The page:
As a result, college students are in a prime position to be instigators of conversations amongst younger groups, because they are at the core of the rapidly changing dialogue prompting social changes that support young adults in expressing their sexuality and promoting safe sexual climates for everyone.

Being a mentor to the younger kiddos in your life, and more specifically the youngsters in your family, can be a tricky yet invaluable role to fill. If you decide to open up a conversation about sex with younger siblings, some awesome topics to include are consent, gender identities and expressions, contraceptives, birth control and the construct of virginity. There are certainly other categories to include, and questions will likely arise about the many nuances of sex, but starting with broad ideas essential to healthy sexuality will set up the conversation to be productive and meaningful.

1. Consent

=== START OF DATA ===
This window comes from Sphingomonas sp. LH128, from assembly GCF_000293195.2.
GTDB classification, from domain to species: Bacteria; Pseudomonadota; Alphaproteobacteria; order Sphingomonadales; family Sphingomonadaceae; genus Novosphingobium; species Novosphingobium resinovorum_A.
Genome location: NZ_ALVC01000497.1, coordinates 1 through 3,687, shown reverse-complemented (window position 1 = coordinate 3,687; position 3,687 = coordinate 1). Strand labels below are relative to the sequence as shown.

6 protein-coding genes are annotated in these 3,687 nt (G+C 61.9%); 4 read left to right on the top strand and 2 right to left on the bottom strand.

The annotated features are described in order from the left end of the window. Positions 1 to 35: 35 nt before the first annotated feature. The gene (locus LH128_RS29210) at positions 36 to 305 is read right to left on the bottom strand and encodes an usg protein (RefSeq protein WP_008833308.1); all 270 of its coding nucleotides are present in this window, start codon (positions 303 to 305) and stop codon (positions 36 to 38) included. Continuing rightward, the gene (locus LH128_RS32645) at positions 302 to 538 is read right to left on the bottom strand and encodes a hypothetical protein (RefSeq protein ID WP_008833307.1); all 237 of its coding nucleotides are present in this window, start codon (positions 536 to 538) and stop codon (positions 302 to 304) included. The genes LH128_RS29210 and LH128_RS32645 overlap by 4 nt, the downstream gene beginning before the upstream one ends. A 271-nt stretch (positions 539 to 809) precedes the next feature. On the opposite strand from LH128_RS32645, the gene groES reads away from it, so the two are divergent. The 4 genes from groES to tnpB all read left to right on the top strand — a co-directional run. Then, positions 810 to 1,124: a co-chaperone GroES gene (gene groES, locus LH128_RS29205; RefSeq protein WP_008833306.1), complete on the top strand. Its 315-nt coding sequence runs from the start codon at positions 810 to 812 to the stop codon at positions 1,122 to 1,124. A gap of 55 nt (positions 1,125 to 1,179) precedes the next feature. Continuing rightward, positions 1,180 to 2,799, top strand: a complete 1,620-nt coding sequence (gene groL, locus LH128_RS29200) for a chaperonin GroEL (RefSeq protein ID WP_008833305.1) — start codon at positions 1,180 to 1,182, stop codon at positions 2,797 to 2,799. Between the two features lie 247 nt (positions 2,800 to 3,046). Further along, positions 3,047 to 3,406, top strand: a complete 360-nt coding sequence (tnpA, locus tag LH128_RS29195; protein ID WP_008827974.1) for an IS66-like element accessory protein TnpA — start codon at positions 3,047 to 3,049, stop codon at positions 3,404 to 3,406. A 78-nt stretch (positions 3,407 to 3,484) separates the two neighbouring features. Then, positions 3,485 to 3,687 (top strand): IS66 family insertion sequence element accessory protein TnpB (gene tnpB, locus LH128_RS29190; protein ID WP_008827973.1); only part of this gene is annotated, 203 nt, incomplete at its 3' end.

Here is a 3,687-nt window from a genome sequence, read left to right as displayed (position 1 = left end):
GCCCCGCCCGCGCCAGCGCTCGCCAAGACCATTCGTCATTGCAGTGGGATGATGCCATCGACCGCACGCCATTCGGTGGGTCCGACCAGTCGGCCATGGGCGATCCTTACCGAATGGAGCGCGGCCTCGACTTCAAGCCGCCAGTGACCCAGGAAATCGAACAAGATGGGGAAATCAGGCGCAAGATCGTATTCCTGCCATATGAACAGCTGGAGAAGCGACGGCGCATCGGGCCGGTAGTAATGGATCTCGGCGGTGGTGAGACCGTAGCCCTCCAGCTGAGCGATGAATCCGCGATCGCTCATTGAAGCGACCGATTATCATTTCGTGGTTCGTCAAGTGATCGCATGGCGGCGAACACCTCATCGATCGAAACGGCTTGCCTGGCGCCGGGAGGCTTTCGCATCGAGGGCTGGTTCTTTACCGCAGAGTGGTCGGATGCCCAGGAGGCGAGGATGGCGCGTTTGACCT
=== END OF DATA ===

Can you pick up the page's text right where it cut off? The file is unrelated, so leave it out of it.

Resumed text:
It’s never too early to start introducing principles of consent into children’s lives, nor is it ever too late. If your siblings are elementary school-aged, having a conversation with them about consent does not have to centered around sex, because consent is applicable to any and all interactions, whether sexual intentions are present or not.

Teaching young kids to ask for permission to hug someone or to sit close to someone plants the seed for healthy habits of asking for and offering consent to grow. If younger individuals become accustomed to asking for consent in small, everyday ways, they will be more aware and respectful of others’ boundaries. As they grow into adolescents and college students, the concepts of consent will be second nature and clearly understood when they do enter into sexual contexts where consent is required.